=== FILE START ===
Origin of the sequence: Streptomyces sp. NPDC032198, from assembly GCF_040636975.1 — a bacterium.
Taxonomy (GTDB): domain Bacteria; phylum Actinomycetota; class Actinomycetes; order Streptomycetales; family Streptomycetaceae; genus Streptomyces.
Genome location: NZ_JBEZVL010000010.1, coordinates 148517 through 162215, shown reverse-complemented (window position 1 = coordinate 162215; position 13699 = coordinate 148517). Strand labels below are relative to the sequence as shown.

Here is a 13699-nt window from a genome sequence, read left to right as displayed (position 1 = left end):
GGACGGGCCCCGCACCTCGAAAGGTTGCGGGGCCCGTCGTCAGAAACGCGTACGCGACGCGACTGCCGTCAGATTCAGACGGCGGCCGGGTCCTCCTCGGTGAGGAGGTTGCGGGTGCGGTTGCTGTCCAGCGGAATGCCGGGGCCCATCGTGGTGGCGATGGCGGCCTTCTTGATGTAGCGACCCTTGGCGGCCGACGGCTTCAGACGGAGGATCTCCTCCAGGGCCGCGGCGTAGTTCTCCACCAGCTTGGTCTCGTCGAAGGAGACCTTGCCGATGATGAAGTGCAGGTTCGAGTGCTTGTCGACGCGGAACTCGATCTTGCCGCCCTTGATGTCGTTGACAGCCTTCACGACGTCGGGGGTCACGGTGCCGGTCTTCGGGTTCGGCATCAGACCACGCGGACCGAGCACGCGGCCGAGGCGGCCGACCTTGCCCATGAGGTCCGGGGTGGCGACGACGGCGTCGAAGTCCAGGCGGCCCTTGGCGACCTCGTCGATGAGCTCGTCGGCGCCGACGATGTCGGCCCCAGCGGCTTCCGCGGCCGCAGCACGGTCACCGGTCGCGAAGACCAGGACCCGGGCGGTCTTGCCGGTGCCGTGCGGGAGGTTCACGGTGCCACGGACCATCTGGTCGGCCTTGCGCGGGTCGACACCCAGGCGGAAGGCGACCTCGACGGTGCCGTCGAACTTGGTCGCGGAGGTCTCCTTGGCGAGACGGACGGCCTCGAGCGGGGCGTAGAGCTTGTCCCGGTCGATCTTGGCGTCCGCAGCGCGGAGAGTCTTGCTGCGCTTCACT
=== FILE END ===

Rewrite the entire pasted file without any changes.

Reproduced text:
Origin of the sequence: Streptomyces sp. NPDC032198, from assembly GCF_040636975.1 — a bacterium.
Taxonomy (GTDB): domain Bacteria; phylum Actinomycetota; class Actinomycetes; order Streptomycetales; family Streptomycetaceae; genus Streptomyces.
Genome location: NZ_JBEZVL010000010.1, coordinates 148517 through 162215, shown reverse-complemented (window position 1 = coordinate 162215; position 13699 = coordinate 148517). Strand labels below are relative to the sequence as shown.

Here is a 13699-nt window from a genome sequence, read left to right as displayed (position 1 = left end):
GGACGGGCCCCGCACCTCGAAAGGTTGCGGGGCCCGTCGTCAGAAACGCGTACGCGACGCGACTGCCGTCAGATTCAGACGGCGGCCGGGTCCTCCTCGGTGAGGAGGTTGCGGGTGCGGTTGCTGTCCAGCGGAATGCCGGGGCCCATCGTGGTGGCGATGGCGGCCTTCTTGATGTAGCGACCCTTGGCGGCCGACGGCTTCAGACGGAGGATCTCCTCCAGGGCCGCGGCGTAGTTCTCCACCAGCTTGGTCTCGTCGAAGGAGACCTTGCCGATGATGAAGTGCAGGTTCGAGTGCTTGTCGACGCGGAACTCGATCTTGCCGCCCTTGATGTCGTTGACAGCCTTCACGACGTCGGGGGTCACGGTGCCGGTCTTCGGGTTCGGCATCAGACCACGCGGACCGAGCACGCGGCCGAGGCGGCCGACCTTGCCCATGAGGTCCGGGGTGGCGACGACGGCGTCGAAGTCCAGGCGGCCCTTGGCGACCTCGTCGATGAGCTCGTCGGCGCCGACGATGTCGGCCCCAGCGGCTTCCGCGGCCGCAGCACGGTCACCGGTCGCGAAGACCAGGACCCGGGCGGTCTTGCCGGTGCCGTGCGGGAGGTTCACGGTGCCACGGACCATCTGGTCGGCCTTGCGCGGGTCGACACCCAGGCGGAAGGCGACCTCGACGGTGCCGTCGAACTTGGTCGCGGAGGTCTCCTTGGCGAGACGGACGGCCTCGAGCGGGGCGTAGAGCTTGTCCCGGTCGATCTTGGCGTCCGCAGCGCGGAGAGTCTTGCTGCGCTTCACT